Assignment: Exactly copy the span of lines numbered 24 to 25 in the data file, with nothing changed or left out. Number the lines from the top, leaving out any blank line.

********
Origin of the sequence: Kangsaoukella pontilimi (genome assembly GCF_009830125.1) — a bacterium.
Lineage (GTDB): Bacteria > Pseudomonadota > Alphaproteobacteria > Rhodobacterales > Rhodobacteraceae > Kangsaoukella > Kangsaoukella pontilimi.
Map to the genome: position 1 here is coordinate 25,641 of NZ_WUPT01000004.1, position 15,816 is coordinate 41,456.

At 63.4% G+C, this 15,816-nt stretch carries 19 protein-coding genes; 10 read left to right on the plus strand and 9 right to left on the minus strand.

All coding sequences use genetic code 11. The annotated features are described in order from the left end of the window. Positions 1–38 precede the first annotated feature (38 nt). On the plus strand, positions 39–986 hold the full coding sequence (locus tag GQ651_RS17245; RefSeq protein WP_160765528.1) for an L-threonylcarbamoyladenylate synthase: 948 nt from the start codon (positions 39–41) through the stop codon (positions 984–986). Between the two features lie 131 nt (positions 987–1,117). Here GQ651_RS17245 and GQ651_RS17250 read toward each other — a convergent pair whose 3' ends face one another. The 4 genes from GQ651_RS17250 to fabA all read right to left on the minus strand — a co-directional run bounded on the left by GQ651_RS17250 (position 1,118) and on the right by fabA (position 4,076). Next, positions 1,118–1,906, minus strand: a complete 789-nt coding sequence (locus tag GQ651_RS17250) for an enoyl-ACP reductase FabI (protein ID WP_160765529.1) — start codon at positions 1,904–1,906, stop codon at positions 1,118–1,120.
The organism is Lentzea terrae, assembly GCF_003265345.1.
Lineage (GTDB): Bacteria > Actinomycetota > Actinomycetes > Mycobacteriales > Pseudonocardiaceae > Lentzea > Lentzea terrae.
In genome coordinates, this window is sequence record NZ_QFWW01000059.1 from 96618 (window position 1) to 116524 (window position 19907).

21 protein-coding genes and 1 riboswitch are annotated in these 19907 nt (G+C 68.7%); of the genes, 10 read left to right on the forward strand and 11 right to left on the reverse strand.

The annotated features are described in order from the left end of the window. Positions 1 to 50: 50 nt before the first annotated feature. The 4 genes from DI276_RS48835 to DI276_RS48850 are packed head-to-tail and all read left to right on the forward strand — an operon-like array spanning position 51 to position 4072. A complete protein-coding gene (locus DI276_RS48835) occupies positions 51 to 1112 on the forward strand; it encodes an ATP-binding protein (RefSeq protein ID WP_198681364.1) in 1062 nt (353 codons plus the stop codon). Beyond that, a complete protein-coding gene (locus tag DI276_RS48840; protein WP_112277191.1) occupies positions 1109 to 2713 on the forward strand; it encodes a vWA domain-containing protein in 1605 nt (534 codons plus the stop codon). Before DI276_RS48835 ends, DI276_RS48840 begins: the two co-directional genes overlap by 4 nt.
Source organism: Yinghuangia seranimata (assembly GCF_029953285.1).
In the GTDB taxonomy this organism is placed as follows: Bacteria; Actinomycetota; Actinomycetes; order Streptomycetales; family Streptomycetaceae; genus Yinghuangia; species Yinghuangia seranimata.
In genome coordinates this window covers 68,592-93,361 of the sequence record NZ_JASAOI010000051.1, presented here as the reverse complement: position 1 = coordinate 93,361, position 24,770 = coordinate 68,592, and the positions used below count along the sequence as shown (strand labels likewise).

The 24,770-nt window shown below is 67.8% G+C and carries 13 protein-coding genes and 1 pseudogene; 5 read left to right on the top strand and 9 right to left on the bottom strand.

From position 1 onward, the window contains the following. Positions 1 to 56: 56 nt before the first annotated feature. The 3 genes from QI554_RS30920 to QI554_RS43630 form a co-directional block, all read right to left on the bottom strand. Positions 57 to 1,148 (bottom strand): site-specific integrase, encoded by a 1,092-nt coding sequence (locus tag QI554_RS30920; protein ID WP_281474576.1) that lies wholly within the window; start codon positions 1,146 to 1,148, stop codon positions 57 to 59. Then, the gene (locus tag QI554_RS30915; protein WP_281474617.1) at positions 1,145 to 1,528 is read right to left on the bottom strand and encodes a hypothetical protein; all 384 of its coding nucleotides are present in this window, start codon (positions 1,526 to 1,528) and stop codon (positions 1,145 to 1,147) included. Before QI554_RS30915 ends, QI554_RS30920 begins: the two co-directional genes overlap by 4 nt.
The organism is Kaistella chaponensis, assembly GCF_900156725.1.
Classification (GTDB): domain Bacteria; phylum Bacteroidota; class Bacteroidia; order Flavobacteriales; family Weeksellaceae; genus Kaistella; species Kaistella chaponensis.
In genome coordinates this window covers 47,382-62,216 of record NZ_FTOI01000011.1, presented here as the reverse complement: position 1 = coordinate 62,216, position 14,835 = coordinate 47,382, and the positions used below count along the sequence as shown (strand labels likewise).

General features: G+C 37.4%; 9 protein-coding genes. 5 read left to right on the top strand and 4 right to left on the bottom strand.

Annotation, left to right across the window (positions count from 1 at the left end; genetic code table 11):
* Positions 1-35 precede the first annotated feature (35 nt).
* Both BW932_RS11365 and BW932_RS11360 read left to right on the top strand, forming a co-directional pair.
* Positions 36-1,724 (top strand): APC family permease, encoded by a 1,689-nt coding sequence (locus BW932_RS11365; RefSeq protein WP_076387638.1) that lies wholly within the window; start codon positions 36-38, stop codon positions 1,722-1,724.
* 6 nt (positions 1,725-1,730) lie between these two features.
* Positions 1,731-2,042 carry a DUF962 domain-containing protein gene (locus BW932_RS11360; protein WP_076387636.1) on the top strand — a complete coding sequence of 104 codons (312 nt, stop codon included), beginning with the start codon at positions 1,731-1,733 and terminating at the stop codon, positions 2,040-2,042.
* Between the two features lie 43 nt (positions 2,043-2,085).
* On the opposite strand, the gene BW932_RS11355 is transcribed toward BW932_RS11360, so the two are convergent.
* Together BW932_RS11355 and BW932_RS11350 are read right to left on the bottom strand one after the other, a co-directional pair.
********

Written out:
* 6 nt (positions 1,725-1,730) lie between these two features.
* Positions 1,731-2,042 carry a DUF962 domain-containing protein gene (locus BW932_RS11360; protein WP_076387636.1) on the top strand — a complete coding sequence of 104 codons (312 nt, stop codon included), beginning with the start codon at positions 1,731-1,733 and terminating at the stop codon, positions 2,040-2,042.